Since getting into making my own recordings, I have used the COSM Marshall model to reasonably good effect, directly connected from the GT-8 into my Tascam DP32 and/or my audio interface into Logic. I have tried the software models in Logic but I was never totally happy with them, at least as a bread and butter sound. The GT-8 though is bulky and a bit of a pain to cart to and from the rehearsal studio every time I think I might want to record and it’s also overkill for just the amp sound. So, I started passively looking at what compact pedals were available.
I wanted basically a Marshall JCM800 in a box with an integrated cab simulator for direct recording. After doing some research and asking friends, I was introduced to a Russian company called AMT who do a whole series of amp model pedals. The Marshall model is the M1. The thing I liked about them is that they are all analogue. They have essentially copied the original ciruit from the JCM800 and substituted the valves for JFET transistors. JFETs have a very similar mode of operation to thermionic valves and so the saturation characteristics are very similar. I subsequently watched loads of YouTube videos and convinced myself that it was worth a punt for £70. Upon receiving it I started doing some test recording. It has excellent tone and is very reminiscent of the real thing. Layered up, I managed to get a really cool wall of sound.
This process had me thinking about different guitar tones more than ever before. I had seen friends with different amps, pedal boards and various overdrive/distortion pedals so I took to YouTube again and watched a load more videos, paying attention to the tone characteristics of a number of amps, pedals and configurations and it led me to thinking that I might like to put together a rig specifically for recording. It’s always best to add modulation and time-based effects at the mixing stage anyway so I wasn’t going to concentrate on those.
My next two purchases were the AMT F1, which is essentially a Fender Twin in a box. This would give me richer clean tones and the AMT
CN1, which is a cab simulator pedal. Although both the M1 and F1 have cab-sim outputs, the CN1 gives much more control over the tone characteristics such as cab size, speaker magnet cut-off response and microphone distance and rotation. It’s still all analogue too.
I next purchased an Ibanez TS-9 Tubescreamer to extend the pallette further and give me access to heavier high-gain sounds and clean tones with a bit more breath to them.
With the exception of the M1 obviously, I have yet to try the other pedals out. I have bought a multi-output power supply and ordered myself a pedal board on which to mount them so have decided to wait until they are all mounted and connected before playing further.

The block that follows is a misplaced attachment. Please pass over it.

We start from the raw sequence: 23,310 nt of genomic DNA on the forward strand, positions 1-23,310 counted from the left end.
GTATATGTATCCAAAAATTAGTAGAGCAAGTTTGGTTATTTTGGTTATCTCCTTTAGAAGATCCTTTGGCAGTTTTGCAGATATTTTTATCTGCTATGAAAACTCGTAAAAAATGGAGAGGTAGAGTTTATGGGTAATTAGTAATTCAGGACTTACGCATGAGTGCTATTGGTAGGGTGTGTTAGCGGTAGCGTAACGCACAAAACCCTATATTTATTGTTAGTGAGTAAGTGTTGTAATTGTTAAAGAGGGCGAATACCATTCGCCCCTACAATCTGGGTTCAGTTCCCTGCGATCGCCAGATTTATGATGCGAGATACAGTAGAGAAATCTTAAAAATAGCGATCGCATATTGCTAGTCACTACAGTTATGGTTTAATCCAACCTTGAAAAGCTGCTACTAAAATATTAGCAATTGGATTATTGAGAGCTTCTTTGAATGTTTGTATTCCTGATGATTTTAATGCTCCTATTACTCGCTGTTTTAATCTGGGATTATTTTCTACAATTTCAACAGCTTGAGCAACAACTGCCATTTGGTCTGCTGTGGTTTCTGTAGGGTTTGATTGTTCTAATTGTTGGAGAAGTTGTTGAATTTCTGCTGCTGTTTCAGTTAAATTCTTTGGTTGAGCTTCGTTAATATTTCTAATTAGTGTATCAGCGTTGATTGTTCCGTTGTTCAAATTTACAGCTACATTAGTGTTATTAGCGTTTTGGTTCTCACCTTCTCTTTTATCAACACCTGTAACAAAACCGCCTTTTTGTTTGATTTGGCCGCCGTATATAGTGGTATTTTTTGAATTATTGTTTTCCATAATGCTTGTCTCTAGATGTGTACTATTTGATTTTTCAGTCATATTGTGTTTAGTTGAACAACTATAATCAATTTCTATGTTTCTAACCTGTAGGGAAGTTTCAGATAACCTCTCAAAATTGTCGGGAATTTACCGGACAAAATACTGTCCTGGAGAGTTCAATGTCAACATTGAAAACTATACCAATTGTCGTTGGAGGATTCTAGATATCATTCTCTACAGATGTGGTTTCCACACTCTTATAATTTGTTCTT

I have been told that this is the start of a very addictive journey. For playing live though, I can’t practically replace my Boss GT8 since I use a multitude of combinations of effects. I can however potentially improve the patches as I go by tweaking the models.
Creatively, I am feeling very inspired and am looking forward to more recording and playing in the studio. I have already planned my next phase of pedal purchases but they will have to wait until funds allow. In any case, I’d rather spend time with the ones I have and get used to them first.
Hello and welcome to the Idle Hands web-site / blog. I intent to use this as a vehicle for documenting progress on my studio projects as well as write a bit about the equipment I use. Granted there is nothing much here at the moment. There is much to add but as a start, I have written a bit of a biography covering a bit of my history with recording and how Idle Hands as an entity came to be.
It’s not a commercial concern by any means. It’s something I do in my spare time, as and when I get chance. I don’t profess to be an expert and I muddle my way through sometimes but I guess that’s part of the fun. My current main project is Dawn of Elysium. We are presently in the process of creating the second album which takes up most of my focus in the studio. I do however intend on working on more projects in time which should give things a bit more variety.
Feel free to keep checking back as I add more content. I always value feedback, so feel free to get in touch or interact with me on Twitter.